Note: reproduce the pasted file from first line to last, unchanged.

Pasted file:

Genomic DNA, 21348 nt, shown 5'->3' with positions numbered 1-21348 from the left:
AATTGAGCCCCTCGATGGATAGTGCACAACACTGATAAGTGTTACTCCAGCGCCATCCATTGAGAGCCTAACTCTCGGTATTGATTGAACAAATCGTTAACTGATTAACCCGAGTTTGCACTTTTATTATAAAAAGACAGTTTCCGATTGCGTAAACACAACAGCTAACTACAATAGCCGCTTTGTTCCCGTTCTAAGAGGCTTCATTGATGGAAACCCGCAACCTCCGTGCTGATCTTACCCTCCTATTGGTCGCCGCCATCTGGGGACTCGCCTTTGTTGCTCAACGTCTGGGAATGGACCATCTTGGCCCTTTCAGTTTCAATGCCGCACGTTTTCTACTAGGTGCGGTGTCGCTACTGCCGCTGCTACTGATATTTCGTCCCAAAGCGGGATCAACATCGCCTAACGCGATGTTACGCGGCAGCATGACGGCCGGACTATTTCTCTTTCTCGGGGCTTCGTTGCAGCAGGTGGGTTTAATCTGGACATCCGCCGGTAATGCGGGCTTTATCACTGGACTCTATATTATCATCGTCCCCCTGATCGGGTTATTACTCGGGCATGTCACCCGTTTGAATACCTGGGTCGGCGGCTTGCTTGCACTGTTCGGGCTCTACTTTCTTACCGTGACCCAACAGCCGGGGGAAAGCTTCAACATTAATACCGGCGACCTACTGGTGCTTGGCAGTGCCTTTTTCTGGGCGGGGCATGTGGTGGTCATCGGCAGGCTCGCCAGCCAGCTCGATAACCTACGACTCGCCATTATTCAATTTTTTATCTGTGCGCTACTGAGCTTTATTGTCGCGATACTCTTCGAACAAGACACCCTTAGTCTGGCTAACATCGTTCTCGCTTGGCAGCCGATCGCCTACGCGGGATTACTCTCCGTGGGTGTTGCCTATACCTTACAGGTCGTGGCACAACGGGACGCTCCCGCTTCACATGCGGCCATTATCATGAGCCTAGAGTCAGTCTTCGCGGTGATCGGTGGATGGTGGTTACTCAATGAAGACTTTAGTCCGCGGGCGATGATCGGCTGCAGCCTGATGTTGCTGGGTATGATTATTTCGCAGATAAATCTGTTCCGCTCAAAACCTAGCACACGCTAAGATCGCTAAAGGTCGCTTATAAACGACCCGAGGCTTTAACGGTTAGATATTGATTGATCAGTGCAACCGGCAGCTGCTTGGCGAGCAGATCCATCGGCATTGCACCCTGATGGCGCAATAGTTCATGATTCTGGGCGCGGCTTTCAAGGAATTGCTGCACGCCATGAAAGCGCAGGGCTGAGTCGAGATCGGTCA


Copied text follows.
Genomic DNA, 21348 nt, shown 5'->3' with positions numbered 1-21348 from the left:
AATTGAGCCCCTCGATGGATAGTGCACAACACTGATAAGTGTTACTCCAGCGCCATCCATTGAGAGCCTAACTCTCGGTATTGATTGAACAAATCGTTAACTGATTAACCCGAGTTTGCACTTTTATTATAAAAAGACAGTTTCCGATTGCGTAAACACAACAGCTAACTACAATAGCCGCTTTGTTCCCGTTCTAAGAGGCTTCATTGATGGAAACCCGCAACCTCCGTGCTGATCTTACCCTCCTATTGGTCGCCGCCATCTGGGGACTCGCCTTTGTTGCTCAACGTCTGGGAATGGACCATCTTGGCCCTTTCAGTTTCAATGCCGCACGTTTTCTACTAGGTGCGGTGTCGCTACTGCCGCTGCTACTGATATTTCGTCCCAAAGCGGGATCAACATCGCCTAACGCGATGTTACGCGGCAGCATGACGGCCGGACTATTTCTCTTTCTCGGGGCTTCGTTGCAGCAGGTGGGTTTAATCTGGACATCCGCCGGTAATGCGGGCTTTATCACTGGACTCTATATTATCATCGTCCCCCTGATCGGGTTATTACTCGGGCATGTCACCCGTTTGAATACCTGGGTCGGCGGCTTGCTTGCACTGTTCGGGCTCTACTTTCTTACCGTGACCCAACAGCCGGGGGAAAGCTTCAACATTAATACCGGCGACCTACTGGTGCTTGGCAGTGCCTTTTTCTGGGCGGGGCATGTGGTGGTCATCGGCAGGCTCGCCAGCCAGCTCGATAACCTACGACTCGCCATTATTCAATTTTTTATCTGTGCGCTACTGAGCTTTATTGTCGCGATACTCTTCGAACAAGACACCCTTAGTCTGGCTAACATCGTTCTCGCTTGGCAGCCGATCGCCTACGCGGGATTACTCTCCGTGGGTGTTGCCTATACCTTACAGGTCGTGGCACAACGGGACGCTCCCGCTTCACATGCGGCCATTATCATGAGCCTAGAGTCAGTCTTCGCGGTGATCGGTGGATGGTGGTTACTCAATGAAGACTTTAGTCCGCGGGCGATGATCGGCTGCAGCCTGATGTTGCTGGGTATGATTATTTCGCAGATAAATCTGTTCCGCTCAAAACCTAGCACACGCTAAGATCGCTAAAGGTCGCTTATAAACGACCCGAGGCTTTAACGGTTAGATATTGATTGATCAGTGCAACCGGCAGCTGCTTGGCGAGCAGATCCATCGGCATTGCACCCTGATGGCGCAATAGTTCATGATTCTGGGCGCGGCTTTCAAGGAATTGCTGCACGCCATGAAAGCGCAGGGCTGAGTCGAGATCGGTCA